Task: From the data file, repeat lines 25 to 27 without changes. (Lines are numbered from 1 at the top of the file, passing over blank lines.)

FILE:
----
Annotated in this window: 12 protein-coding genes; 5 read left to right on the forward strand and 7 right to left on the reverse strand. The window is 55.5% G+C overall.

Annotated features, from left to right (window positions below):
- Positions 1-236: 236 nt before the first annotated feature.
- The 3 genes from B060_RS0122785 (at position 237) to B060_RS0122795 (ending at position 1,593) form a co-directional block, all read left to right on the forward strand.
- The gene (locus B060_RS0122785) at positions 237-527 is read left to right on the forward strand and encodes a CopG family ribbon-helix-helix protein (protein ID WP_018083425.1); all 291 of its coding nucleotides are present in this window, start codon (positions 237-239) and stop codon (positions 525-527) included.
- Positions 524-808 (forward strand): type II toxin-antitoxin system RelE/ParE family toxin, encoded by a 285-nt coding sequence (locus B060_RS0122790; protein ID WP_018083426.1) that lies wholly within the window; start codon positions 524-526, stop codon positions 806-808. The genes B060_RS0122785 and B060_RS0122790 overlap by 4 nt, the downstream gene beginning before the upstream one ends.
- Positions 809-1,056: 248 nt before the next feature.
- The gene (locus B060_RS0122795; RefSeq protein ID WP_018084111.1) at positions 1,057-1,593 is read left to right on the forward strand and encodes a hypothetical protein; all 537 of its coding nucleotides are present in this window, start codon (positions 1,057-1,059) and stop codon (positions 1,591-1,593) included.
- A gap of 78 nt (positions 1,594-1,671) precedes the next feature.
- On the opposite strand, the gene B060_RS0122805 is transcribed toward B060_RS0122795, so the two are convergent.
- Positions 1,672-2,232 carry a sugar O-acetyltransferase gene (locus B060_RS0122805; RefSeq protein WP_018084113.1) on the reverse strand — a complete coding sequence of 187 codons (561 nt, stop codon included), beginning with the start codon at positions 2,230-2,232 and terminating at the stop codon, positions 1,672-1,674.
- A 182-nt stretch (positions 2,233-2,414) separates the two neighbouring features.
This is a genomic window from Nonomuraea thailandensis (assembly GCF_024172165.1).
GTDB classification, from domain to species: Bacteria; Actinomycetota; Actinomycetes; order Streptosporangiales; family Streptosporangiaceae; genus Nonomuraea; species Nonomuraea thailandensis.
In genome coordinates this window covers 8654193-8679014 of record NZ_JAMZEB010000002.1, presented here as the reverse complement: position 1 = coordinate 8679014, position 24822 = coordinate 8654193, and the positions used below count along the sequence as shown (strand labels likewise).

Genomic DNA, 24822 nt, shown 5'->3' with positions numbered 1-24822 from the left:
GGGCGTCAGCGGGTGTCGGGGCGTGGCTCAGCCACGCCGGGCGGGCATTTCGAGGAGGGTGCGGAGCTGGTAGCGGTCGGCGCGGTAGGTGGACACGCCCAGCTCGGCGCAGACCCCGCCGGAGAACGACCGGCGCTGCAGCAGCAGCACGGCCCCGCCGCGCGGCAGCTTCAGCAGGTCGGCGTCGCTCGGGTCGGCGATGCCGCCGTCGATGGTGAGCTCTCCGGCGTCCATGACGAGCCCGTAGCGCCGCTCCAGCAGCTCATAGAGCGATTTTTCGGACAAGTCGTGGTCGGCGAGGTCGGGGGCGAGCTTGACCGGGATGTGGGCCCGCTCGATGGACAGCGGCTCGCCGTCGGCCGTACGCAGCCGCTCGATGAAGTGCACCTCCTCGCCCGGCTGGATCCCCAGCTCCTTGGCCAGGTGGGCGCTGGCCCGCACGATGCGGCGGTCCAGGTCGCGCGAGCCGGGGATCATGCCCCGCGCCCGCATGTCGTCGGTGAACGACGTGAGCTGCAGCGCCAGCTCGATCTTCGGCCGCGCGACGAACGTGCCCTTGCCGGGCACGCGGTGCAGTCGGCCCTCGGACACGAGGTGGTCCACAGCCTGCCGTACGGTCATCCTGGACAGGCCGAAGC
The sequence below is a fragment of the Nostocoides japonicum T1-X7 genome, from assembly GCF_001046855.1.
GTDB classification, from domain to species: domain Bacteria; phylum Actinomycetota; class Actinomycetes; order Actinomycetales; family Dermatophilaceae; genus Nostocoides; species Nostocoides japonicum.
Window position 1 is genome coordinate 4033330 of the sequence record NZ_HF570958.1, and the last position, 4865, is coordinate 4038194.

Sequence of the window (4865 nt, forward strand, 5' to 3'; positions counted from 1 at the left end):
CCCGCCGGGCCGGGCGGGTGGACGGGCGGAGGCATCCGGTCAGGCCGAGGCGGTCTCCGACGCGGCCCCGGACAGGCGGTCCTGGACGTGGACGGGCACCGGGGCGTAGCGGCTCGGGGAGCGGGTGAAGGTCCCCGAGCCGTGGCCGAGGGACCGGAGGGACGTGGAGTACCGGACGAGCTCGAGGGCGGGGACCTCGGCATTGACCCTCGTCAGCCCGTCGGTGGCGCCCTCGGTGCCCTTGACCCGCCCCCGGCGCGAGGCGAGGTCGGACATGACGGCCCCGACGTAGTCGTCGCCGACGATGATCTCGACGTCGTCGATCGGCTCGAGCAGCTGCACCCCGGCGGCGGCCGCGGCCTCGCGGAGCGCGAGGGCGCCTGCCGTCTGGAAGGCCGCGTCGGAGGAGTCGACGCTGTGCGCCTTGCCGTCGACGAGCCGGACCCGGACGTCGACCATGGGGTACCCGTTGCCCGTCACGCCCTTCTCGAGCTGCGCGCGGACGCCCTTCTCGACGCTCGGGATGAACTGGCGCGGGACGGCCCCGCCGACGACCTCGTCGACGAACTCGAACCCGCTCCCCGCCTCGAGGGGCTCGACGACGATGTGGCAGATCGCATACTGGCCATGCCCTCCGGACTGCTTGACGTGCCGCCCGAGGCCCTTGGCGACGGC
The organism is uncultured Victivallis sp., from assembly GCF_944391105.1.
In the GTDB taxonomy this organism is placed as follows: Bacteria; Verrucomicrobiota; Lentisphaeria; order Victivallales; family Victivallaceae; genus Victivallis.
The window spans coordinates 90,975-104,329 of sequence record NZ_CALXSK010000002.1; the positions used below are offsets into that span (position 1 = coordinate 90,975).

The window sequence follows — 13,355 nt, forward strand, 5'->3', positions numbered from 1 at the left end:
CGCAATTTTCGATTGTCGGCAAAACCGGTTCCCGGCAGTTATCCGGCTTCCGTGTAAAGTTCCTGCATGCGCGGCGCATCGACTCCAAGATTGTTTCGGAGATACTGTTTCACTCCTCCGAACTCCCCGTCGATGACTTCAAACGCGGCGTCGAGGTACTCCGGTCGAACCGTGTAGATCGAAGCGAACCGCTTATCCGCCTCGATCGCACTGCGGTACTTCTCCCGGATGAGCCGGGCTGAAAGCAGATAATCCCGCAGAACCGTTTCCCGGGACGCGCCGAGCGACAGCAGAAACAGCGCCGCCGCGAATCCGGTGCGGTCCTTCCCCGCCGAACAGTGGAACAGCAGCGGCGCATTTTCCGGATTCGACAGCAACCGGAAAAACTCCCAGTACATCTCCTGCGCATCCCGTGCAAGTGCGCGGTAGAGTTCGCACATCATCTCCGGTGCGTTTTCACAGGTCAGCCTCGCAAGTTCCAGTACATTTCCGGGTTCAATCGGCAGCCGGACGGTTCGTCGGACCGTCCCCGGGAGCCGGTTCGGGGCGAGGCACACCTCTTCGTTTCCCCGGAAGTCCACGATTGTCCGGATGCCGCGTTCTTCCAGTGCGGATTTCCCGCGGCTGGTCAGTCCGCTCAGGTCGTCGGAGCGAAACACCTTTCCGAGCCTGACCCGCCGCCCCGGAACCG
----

The window spans coordinates 90,975-104,329 of sequence record NZ_CALXSK010000002.1; the positions used below are offsets into that span (position 1 = coordinate 90,975).

The window sequence follows — 13,355 nt, forward strand, 5'->3', positions numbered from 1 at the left end:
CGCAATTTTCGATTGTCGGCAAAACCGGTTCCCGGCAGTTATCCGGCTTCCGTGTAAAGTTCCTGCATGCGCGGCGCATCGACTCCAAGATTGTTTCGGAGATACTGTTTCACTCCTCCGAACTCCCCGTCGATGACTTCAAACGCGGCGTCGAGGTACTCCGGTCGAACCGTGTAGATCGAAGCGAACCGCTTATCCGCCTCGATCGCACTGCGGTACTTCTCCCGGATGAGCCGGGCTGAAAGCAGATAATCCCGCAGAACCGTTTCCCGGGACGCGCCGAGCGACAGCAGAAACAGCGCCGCCGCGAATCCGGTGCGGTCCTTCCCCGCCGAACAGTGGAACAGCAGCGGCGCATTTTCCGGATTCGACAGCAACCGGAAAAACTCCCAGTACATCTCCTGCGCATCCCGTGCAAGTGCGCGGTAGAGTTCGCACATCATCTCCGGTGCGTTTTCACAGGTCAGCCTCGCAAGTTCCAGTACATTTCCGGGTTCAATCGGCAGCCGGACGGTTCGTCGGACCGTCCCCGGGAGCCGGTTCGGGGCGAGGCACACCTCTTCGTTTCCCCGGAAGTCCACGATTGTCCGGATGCCGCGTTCTTCCAGTGCGGATTTCCCGCGGCTGGTCAGTCCGCTCAGGTCGTCGGAGCGAAACACCTTTCCGAGCCTGACCCGCCGCCCCGGAACCG